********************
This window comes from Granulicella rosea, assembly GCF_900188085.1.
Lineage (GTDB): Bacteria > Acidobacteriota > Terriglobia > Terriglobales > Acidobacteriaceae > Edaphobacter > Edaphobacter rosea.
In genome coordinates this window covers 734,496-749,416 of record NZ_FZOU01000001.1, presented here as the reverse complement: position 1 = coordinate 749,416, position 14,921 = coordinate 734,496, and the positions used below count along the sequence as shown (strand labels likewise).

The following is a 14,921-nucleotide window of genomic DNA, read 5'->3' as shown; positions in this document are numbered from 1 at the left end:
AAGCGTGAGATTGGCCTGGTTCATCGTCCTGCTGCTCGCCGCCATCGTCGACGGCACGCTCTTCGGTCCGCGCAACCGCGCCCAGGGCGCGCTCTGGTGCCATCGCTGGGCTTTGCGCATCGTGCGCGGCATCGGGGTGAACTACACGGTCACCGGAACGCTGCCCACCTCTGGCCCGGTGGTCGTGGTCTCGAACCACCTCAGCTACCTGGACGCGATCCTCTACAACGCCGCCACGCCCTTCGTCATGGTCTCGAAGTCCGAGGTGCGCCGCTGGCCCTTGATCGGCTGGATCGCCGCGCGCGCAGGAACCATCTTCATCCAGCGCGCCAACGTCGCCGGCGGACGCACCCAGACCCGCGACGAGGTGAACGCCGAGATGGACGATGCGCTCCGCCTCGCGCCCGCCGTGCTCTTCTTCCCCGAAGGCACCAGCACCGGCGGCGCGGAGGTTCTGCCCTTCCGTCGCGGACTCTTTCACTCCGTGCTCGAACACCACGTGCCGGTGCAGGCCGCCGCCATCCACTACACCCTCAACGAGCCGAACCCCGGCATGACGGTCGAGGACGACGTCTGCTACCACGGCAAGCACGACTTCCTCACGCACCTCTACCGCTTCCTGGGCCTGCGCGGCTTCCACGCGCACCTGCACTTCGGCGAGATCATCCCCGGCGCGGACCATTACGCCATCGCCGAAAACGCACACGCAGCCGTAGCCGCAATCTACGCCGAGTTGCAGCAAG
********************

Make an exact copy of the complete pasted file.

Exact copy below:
This window comes from Granulicella rosea, assembly GCF_900188085.1.
Lineage (GTDB): Bacteria > Acidobacteriota > Terriglobia > Terriglobales > Acidobacteriaceae > Edaphobacter > Edaphobacter rosea.
In genome coordinates this window covers 734,496-749,416 of record NZ_FZOU01000001.1, presented here as the reverse complement: position 1 = coordinate 749,416, position 14,921 = coordinate 734,496, and the positions used below count along the sequence as shown (strand labels likewise).

The following is a 14,921-nucleotide window of genomic DNA, read 5'->3' as shown; positions in this document are numbered from 1 at the left end:
AAGCGTGAGATTGGCCTGGTTCATCGTCCTGCTGCTCGCCGCCATCGTCGACGGCACGCTCTTCGGTCCGCGCAACCGCGCCCAGGGCGCGCTCTGGTGCCATCGCTGGGCTTTGCGCATCGTGCGCGGCATCGGGGTGAACTACACGGTCACCGGAACGCTGCCCACCTCTGGCCCGGTGGTCGTGGTCTCGAACCACCTCAGCTACCTGGACGCGATCCTCTACAACGCCGCCACGCCCTTCGTCATGGTCTCGAAGTCCGAGGTGCGCCGCTGGCCCTTGATCGGCTGGATCGCCGCGCGCGCAGGAACCATCTTCATCCAGCGCGCCAACGTCGCCGGCGGACGCACCCAGACCCGCGACGAGGTGAACGCCGAGATGGACGATGCGCTCCGCCTCGCGCCCGCCGTGCTCTTCTTCCCCGAAGGCACCAGCACCGGCGGCGCGGAGGTTCTGCCCTTCCGTCGCGGACTCTTTCACTCCGTGCTCGAACACCACGTGCCGGTGCAGGCCGCCGCCATCCACTACACCCTCAACGAGCCGAACCCCGGCATGACGGTCGAGGACGACGTCTGCTACCACGGCAAGCACGACTTCCTCACGCACCTCTACCGCTTCCTGGGCCTGCGCGGCTTCCACGCGCACCTGCACTTCGGCGAGATCATCCCCGGCGCGGACCATTACGCCATCGCCGAAAACGCACACGCAGCCGTAGCCGCAATCTACGCCGAGTTGCAGCAAG